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Metatarsalgia is one of the most common problems that we treat here at The Podiatrist. In fact, we think that we could have a clinic solely dedicated to this problem! This also means that we’re very good at treating it and getting the best outcomes for your feet.

What is metatarsalgia?

Metatarsalgia is a general term describing pain at the metatarsals, which are the long bones in the front half of the feet. It is often considered to be a symptom of other injuries or conditions, as opposed to a condition in itself. Because the ball of the foot and the metatarsals take a lot of pressure with every step, metatarsalgia is a relatively common foot problem. Luckily, this also means that it’s very treatable!

What causes metatarsalgia?

There are many causes of metatarsalgia. Often, there is a biomechanical problem that puts stress on the metatarsal bones at the ball of the foot. Other causes include:

  • Systemic diseases such as diabetes
  • Joint degeneration from arthritis
  • Irregularities in bone size or shape, such as an enlarged metatarsal head
  • Other conditions in the feet such as hammertoes or claw toes
  • Any skin conditions affecting the bottom of the foot that alter the weight distribution on the met heads, such as callus
  • Fat pad atrophy, which reduces the cushioning beneath the met heads
  • High-impact activities that overload and stress the metatarsals
  • Poor footwear that cramps the feet and causes changes in the position of the bones, place greater pressure on the metatarsals or offer little support or cushioning to the midfoot and metatarsals
  • Increased weight
  • General biomechanical problems that result in excessive stress or pressure at the ball of the foot and/or the loss of the transmetatarsal arch of the foot

What are the symptoms?

Metatarsalgia is characterised by pain at the ball of the foot or through the midfoot. The pain can range from sharp to a dull ache, and can feel bruised or swollen. The pain is usually exacerbated by walking because it puts pressure on the metatarsals. Depending on the cause, swelling may also be present, which may irritate the surrounding structures of the foot and cause the pain to radiate.

How is it treated?

The treatment of metatarsalgia must address its specific cause. We identify the cause through a comprehensive biomechanical assessment, which will examine everything from the biomechanics and alignment of your feet and legs to pressure testing, muscle strength testing, footwear assessment, gait analysis and more.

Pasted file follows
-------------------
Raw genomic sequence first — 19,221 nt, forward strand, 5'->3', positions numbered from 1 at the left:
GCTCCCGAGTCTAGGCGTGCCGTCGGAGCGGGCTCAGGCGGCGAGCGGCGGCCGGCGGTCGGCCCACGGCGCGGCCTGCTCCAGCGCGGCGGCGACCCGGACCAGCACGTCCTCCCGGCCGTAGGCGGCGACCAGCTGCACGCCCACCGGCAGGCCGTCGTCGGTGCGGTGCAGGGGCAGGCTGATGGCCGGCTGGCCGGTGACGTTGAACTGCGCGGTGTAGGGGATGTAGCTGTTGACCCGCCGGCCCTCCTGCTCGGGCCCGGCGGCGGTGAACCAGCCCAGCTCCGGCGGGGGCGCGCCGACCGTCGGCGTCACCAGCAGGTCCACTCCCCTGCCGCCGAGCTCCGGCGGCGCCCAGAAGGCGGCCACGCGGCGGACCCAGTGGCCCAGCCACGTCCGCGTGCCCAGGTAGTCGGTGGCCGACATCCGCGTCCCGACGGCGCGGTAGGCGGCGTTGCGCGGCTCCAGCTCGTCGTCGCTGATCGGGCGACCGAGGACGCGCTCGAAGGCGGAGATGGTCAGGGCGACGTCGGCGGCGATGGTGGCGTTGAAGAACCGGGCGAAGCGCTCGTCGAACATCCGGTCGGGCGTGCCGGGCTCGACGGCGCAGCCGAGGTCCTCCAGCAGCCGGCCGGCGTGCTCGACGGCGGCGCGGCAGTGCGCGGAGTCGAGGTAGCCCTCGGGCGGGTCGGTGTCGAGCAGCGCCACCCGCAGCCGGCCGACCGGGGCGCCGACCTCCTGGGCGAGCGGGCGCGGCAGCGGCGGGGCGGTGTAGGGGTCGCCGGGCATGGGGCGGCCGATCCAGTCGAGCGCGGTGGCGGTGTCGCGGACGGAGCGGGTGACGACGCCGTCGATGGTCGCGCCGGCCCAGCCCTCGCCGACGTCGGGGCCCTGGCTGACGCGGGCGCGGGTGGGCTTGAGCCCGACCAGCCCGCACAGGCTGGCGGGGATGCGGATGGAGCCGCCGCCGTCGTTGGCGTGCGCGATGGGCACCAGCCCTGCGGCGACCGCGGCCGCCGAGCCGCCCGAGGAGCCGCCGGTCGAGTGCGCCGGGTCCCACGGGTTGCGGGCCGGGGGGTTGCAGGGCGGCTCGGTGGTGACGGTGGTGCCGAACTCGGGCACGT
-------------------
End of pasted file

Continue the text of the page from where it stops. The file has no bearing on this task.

Any concurrent conditions, such as callus or bursitis in the feet, also need to be managed appropriately. While the PRICE (protection, rest, ice, compression and elevation) principles can help relieve the painful symptoms, treatment needs to be directed at correcting the cause so that metatarsalgia doesn’t become an ongoing issue. To achieve this, treatment may include:

  • Orthotics to correct alignment issues in the feet and legs and offload pressure away from painful metatarsals
  • Metatarsal dome (within shoe or as orthotic addition) to restore and offload the transmetatarsal arch and help relieve painful symptoms
  • Assessing footwear to ensure it is helping and not hindering your recovery
  • Increasing cushioning beneath the ball of the foot
  • Strengthening weak muscles
  • Stretching tight muscles
  • Gait retraining and assessing your running technique
  • Manual therapies including dry needling, mobilisation, massage, and tissue release to improve the range of motion in the foot and ankle


Two weeks with Calcaneal Spur and finally got to see Doc. He sent me to Kevin @ Eleven and with One Appointment, he had me walking without Crutches. Yes! It still hurt. Did the Stretching, Rolling my Foot on a Spikey ball and Iced it occasionally. Return visit, after he had his Holiday, and I' am walking fine. They do NOT want to see me again, unless it deteriorates. Which it has not :-)
- Ivan CooKe